The cities were pretty neat and the Seville Cathedral Roof tour is one of the amazing things we’ve done but I think our favorite area of Spain we visited was the rural areas with the tiny white villages. We had a fantastic night in Zahara de la Sierra and enjoyed visiting the tiny white villages strewn across the countryside. The small towns were a welcome reprieve from the hustle and bustle of the city centers of Madrid, Seville, Granada, etc. The mountains were absolutely stellar and the countryside just smelled good! The streets were super narrow in the small villages. I ran into a building in Arcos de la Fronteria while trying to back out of a bad situation – the directions I received from a local would have required me to drive down some stairs so I decided maybe that I shouldn’t do that in a rental and ended up driving into a building. We had a new, black, VW Polo with 500KM and ran into a white building. Not great.

Aside from driving into buildings it was very easy to drive around Spain. Drivers were very courteous and pretty much everyone was driving below the speed limit. We were surprised with the narrow ‘highways’ in the mountains. It was incredible to see buses traversing the mountains knowing the road was barely wide enough for two small vehicles let alone a huge coach bus.

Spain was surprisingly cheap. Meals weren’t that expensive and lodging was a bit on the pricier side only because we picked some great views / great locations for lodging. Our rental car was super cheap and it was, in general, just crazy to see how far our dollars went. We were a bit surprised to learn Spain is kinda poor by American standards, especially the rural areas. Average wages are quite low to match the cost of living. There’s a lot of agriculture work and tourism seems to be the big industry in Andalusia so I guess it’s pretty logical wages are lower.

We were lucky to visit Spain when we did. It was neat to see ripe olives on the trees, see almond trees blooming, and enjoy local festivals like Christians & Moors in Madrid. Traveling in shoulder season is truly the best – all sorts of festivals and the earth is active with changes for the upcoming seasons. We also caught a Flamenco show in Seville and were completely floored with what we saw – the music, dancing, and singing was incredible.

We’d happily go back to Spain to eat tapas and hang out in the many white villages in the mountains :).

Enjoy the photos!

Chris W.

North Shore 2018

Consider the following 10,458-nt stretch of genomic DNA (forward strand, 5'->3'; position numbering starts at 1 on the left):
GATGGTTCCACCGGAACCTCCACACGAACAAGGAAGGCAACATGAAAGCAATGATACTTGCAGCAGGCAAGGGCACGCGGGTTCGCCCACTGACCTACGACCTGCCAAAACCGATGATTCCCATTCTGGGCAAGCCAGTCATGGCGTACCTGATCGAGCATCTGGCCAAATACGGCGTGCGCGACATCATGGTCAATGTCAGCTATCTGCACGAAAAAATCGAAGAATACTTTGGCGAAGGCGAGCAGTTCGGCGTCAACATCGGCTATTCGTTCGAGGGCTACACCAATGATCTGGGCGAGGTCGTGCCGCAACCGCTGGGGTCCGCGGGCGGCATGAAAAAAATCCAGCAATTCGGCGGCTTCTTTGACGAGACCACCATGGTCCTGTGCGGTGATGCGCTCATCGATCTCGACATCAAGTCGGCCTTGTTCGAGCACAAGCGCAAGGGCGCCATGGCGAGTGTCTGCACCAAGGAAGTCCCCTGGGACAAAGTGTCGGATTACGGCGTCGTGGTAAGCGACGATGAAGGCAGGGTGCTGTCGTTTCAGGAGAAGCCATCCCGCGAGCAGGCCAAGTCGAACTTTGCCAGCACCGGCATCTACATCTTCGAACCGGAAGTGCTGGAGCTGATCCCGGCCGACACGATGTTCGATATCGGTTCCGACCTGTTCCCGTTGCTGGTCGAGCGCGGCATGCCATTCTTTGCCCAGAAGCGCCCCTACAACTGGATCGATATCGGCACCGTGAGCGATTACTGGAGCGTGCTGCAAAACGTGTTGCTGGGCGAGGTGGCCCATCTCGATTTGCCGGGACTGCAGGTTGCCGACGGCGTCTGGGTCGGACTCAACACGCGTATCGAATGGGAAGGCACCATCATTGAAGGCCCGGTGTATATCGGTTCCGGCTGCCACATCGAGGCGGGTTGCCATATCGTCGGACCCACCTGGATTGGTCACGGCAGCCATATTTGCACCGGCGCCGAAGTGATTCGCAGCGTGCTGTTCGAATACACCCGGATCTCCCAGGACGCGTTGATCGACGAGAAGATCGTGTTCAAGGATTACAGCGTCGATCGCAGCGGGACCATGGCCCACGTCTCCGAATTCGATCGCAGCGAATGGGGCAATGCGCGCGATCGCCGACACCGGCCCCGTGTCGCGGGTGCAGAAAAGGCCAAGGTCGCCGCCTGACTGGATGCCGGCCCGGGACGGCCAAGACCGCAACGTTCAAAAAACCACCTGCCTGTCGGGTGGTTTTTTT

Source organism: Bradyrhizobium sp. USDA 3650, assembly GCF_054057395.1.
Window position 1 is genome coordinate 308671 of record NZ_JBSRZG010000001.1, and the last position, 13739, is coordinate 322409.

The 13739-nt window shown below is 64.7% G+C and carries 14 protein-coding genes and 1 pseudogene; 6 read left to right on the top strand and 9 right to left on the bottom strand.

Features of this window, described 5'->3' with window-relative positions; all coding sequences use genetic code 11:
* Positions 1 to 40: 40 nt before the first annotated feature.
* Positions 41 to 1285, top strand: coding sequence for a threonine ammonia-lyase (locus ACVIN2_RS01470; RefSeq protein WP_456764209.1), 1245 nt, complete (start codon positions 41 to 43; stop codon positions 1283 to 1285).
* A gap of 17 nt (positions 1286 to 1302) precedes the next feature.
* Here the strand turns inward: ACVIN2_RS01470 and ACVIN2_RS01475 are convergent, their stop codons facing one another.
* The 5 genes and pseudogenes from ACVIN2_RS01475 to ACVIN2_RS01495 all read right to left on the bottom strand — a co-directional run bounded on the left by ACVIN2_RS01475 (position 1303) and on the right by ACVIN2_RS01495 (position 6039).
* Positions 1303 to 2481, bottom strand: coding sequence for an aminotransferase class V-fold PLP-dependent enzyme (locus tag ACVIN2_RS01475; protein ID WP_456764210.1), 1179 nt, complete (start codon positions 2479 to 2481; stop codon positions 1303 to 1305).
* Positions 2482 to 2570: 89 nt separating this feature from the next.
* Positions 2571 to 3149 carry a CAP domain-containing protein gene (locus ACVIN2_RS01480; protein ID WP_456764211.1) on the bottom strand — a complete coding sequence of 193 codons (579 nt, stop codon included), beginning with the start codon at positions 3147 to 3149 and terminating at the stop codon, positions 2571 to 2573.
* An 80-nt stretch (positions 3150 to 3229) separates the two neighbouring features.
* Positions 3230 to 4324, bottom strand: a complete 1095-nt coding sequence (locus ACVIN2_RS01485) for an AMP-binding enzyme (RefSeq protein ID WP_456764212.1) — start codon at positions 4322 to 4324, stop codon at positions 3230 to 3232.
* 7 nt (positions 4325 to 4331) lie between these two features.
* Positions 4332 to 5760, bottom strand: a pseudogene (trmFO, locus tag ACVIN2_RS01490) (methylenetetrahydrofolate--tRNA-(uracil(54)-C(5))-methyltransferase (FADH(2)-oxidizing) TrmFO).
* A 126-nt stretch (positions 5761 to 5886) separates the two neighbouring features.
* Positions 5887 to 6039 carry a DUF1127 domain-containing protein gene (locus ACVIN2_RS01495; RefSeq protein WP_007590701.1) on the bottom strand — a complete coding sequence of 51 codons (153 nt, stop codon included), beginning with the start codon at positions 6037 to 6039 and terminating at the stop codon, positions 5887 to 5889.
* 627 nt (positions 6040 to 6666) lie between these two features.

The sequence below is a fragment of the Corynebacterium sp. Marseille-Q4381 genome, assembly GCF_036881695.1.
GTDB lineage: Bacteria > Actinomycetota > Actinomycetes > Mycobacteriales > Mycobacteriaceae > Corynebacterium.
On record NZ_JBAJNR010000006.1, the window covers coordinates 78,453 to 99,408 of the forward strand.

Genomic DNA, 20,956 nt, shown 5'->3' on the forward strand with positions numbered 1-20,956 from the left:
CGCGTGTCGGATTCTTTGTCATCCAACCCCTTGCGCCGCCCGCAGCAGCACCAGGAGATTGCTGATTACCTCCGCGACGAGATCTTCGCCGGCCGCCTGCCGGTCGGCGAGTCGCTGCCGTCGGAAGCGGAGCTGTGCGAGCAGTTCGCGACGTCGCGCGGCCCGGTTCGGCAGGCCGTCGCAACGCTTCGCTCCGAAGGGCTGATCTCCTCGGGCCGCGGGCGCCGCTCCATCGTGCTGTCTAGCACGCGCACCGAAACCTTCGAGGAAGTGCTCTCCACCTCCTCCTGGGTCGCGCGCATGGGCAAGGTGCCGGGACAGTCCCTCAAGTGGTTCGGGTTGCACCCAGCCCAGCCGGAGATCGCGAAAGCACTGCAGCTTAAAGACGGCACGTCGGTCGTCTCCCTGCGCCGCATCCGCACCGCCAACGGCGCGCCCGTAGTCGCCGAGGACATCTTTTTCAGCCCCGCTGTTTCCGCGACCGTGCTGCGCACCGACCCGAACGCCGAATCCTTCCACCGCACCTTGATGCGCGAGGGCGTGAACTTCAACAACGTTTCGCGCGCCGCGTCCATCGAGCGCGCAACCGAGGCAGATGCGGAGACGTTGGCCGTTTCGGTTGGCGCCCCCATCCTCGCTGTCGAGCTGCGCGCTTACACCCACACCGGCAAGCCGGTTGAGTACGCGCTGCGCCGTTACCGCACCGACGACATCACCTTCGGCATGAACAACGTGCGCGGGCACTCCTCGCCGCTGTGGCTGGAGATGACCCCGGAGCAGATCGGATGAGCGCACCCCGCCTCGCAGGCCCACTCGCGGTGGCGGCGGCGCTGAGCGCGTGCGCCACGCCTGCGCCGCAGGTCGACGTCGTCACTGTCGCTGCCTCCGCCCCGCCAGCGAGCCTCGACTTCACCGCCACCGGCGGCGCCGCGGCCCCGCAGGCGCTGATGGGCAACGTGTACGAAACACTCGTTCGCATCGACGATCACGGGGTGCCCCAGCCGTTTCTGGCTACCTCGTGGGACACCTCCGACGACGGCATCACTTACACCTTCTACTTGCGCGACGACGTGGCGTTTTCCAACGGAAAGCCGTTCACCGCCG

We finally made it to the north shore when there nice fall colors! After years and years of trying we discovered the north shore does in fact have beautiful fall colors. Who knew?

Minnesota does not have gentle fall weather. It’s usually quite windy, often rainy, and sometimes snowy. More often than not, the leaves are ripped from the trees well before the beautiful fall colors can be displayed. For some reason, this year was different and we were able to see it. The colors seemed to stretch for miles and were quite lovely; our touring around reminded us of our time last year in the Smoky Mountains NP area.

Fall on the north shore starts a bit sooner so we still have a couple more weeks in the twin cities area before we get our peak fall colors. It’s nice getting two falls :).

Enjoy the photos!

Colorado Hiking 2018

This year’s hiking in Colorado was amazing.

My brother and I hiked to Black Lake in Rocky Mountain NP and even spent a bit of time hiking up past the lake. We had perfect weather and it was wonderful. This year, unlike all other years, I brought Jac along and we hiked to Emerald Lake in Rocky Mountain NP and Lake Isabella in the Indian Peaks Wilderness. Both lakes had perfectly still weather and we had mirror reflections in the lake, we even caught some mountain flowers. It was incredible.

Like all other years, we woke up super early in Denver and reached the trailhead just before 6AM. Unlike other years, we were a bit surprised to see a handful of other people at the trailhead. Normally, we wake up so early and reach the trailhead so early we don’t really see anyone until we start our return. For whatever reason, there were a bunch of people on the trail this year. It wasn’t a problem though, once we started on our way we pretty much had the mountains to ourselves.

It was a wonderful time with my brother’s family and it was super fun to show Jac the mountains. 100% good time trip :).

 

Enjoy the photos!

Chris W.

American Southwest 2018

We had a wonderful two week trip through the American Southwest and saw some incredible scenery. The American Southwest is one of the last areas we’ve wanted to visit in the US since we’re not big into red rocks or desert so we’ve held off visiting the area until now. After our visit, I’ve changed my opinion a lot and look forward to visiting again, hopefully soon!